This book explains the current fascination with autism by linking it to a longer history of childhood development. Drawing from a staggering array of primary sources, it traces autism back to its origins in the early twentieth century and explains why the idea of autism has always been controversial and why it experienced a 'metamorphosis' in the 1960s and 1970s. The book locates changes in psychological theory in Britain in relation to larger shifts in the political and social organisation of schools, hospitals, families and childcare. It explores how government entities have dealt with the psychological category of autism. The book looks in detail at a unique children's 'psychotic clinic' set up in London at the Maudsley Hospital in the 1950s. It investigates the crisis of government that developed regarding the number of 'psychotic' children who were entering the public domain when large long-stay institutions closed. The book focuses on how changes in the organisation of education and social services for all children in 1970 gave further support to the concept of autism that was being developed in London's Social Psychiatry Research Unit. It also explores how new techniques were developed to measure 'social impairment' in children in light of the Seebohm reforms of 1968 and other legal changes of the early 1970s. Finally, the book argues that epidemiological research on autism in the 1960s and 1970s pioneered at London's Institute of Psychiatry has come to define global attempts to analyse and understand what, exactly, autism is.
The ‘pathology’ of childhood in late nineteenth-century London
fit the established expectations of the ‘modern’ model. When this was not possible, evidence from family, occupation, and domestic spheres was used to demonstrate undeservingness and difference.
Further complexity in the construction of pathologically different childhoods is observed with the case of Frederick F.
He was taken into the care of the Waifs and Strays Society aged just eighteen months old. At this young stage of development it was more difficult to construct the child as falling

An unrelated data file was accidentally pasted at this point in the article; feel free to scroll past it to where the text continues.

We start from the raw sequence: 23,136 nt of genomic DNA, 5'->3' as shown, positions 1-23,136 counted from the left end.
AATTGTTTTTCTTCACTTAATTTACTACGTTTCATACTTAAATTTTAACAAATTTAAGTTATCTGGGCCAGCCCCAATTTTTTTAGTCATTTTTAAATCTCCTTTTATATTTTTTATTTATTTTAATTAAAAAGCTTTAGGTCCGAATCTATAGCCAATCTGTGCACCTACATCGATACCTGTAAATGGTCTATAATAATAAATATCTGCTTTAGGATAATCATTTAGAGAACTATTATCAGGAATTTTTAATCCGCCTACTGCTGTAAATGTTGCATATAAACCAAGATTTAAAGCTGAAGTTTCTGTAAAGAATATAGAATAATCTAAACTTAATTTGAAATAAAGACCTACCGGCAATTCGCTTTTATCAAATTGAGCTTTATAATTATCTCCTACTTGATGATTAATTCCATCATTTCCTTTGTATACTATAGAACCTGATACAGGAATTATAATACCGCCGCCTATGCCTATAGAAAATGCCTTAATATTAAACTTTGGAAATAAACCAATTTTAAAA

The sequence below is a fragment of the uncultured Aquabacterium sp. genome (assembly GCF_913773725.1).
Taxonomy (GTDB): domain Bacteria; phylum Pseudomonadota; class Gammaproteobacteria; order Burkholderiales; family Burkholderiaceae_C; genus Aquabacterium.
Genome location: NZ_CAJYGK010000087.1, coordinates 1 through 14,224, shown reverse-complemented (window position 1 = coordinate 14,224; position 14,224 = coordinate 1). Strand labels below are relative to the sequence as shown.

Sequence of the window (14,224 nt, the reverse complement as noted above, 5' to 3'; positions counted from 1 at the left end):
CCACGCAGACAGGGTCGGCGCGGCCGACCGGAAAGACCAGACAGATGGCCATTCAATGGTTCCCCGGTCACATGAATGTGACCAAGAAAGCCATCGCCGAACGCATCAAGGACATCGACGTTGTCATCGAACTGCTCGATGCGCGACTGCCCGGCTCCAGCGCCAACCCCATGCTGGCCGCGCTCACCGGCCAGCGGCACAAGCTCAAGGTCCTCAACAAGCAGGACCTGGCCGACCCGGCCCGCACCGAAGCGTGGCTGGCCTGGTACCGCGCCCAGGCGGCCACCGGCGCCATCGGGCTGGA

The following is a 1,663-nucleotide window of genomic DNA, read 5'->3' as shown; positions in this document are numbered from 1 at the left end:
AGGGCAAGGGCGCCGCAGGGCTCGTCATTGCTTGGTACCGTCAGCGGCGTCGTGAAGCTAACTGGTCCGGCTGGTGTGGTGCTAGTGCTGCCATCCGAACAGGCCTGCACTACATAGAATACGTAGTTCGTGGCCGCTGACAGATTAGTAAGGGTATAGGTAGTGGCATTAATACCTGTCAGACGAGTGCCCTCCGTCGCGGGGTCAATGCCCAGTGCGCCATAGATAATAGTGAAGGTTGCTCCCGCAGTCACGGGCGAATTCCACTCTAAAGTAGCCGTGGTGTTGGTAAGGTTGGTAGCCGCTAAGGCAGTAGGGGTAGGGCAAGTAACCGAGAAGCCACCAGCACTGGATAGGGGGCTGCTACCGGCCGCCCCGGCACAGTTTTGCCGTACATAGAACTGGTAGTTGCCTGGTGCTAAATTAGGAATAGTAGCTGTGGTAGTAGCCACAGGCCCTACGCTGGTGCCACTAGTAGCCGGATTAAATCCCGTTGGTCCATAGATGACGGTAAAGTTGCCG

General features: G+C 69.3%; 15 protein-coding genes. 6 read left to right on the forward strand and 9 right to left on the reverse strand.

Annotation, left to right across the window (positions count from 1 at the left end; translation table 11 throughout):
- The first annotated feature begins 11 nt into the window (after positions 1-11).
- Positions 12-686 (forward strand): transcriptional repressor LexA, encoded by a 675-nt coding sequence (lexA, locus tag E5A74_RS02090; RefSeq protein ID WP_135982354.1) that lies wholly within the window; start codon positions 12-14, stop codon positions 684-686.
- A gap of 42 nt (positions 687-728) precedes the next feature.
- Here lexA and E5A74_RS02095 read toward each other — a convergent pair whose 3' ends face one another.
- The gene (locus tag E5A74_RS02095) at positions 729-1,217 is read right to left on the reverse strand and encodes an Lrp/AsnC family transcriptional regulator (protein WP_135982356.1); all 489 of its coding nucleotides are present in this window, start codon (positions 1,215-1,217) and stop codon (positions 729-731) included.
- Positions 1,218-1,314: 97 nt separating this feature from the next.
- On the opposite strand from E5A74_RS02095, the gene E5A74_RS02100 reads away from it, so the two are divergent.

By the early 1950s, children
classed with ‘psychosis’,
‘schizophrenia’ and ‘autism’ stood at
the heart of controversies over the social and emotional development
of children, as well as the role of parents, educators, social
workers and other agencies in the socialisation of those children.
Childhood psychosis was, therefore, an
Visualising obesity as a public health concern in 1970s and 1980s
campaign reached a large proportion of the population through its multi-media approach, and later evaluation studies suggested it was successful in securing more widespread awareness of the routes to ‘better health’.
The development of the ‘Look After Yourself’ campaign was the culmination of a major shift in public health that took place in the decades after the Second World War. The rise of risk factor epidemiology in Western medical science and its importation into health
Melissa Dickson, Emilie Taylor-Brown and Sally Shuttleworth
politically accepted model of childhood and its patterns of development.
Kristine Swenson further interrogates this model of the pathologisation of physiological and psychological variation in the following chapter, by turning to popular reform movements which arose in response to what mainstream medicine considered largely innate and unchangeable conditions, and actively pursued alternative methods of constructing such difference. Drawing on the emergence of the American Fowler family – led by the brothers Orson and Lorenzo, their sister, Charlotte, and
introduced subtle changes to the prevailing consensus on diabetes management – for instance, developing primary preventive strategies and bringing professional management closer to performance management – even these innovations were closely tied to developments discussed in the preceding pages.
In concluding a book of ‘contemporary history’, it is tempting to bring the narrative up to date. In an earlier draft, this Epilogue surveyed the changes in diabetes care since the early 2000s, tracing the evolution of the QOF since 2004 and the growth of the
She ‘cheerfully’ recommends that parents and teachers place her Familiar Lessons ‘into the hands of their children as a guide to self-knowledge’.
From the 1830s, American physiology textbooks promoted the better health of the individual and the nation,
and the 1840s ‘saw an extraordinary flowering of the literature of child development’.
The Fowlers come out of this tradition of self-help medicine and
equipment and have to rely solely on urinary tests to assess treatment efficacy as a result. 9
Perhaps the major area of contention in disease management during the 1940s was ‘free diets’. ‘Free dieting’ was pioneered by American and European paediatricians who believed that dietary restrictions and the pursuit of normal glycaemia stunted healthy physical and psycho-social development in young patients. 10 Though loosely defined, ‘free diets’ found a minority of advocates in Britain, with practitioners extending the scheme to adults and seeking to
basis of unconscious thought, could not be measured in the same way
Although Gesell’s social development scales
and Isaacs’ theory of social development were creating new
models of psychological development in infancy
and childhood and the formation of subjectivity and subjective
awareness, no one had attempted to
foundation theory of the origins of human relationships as he
focused on building statistical and social scientific
As discussed in Part one, the 1940s and 1950s saw,
human relations psychology, and the theories of childhood psychosis,
schizophrenia, autoerotism, primary narcissism and autism within it,
enter into a general discourse of child development and subjectivity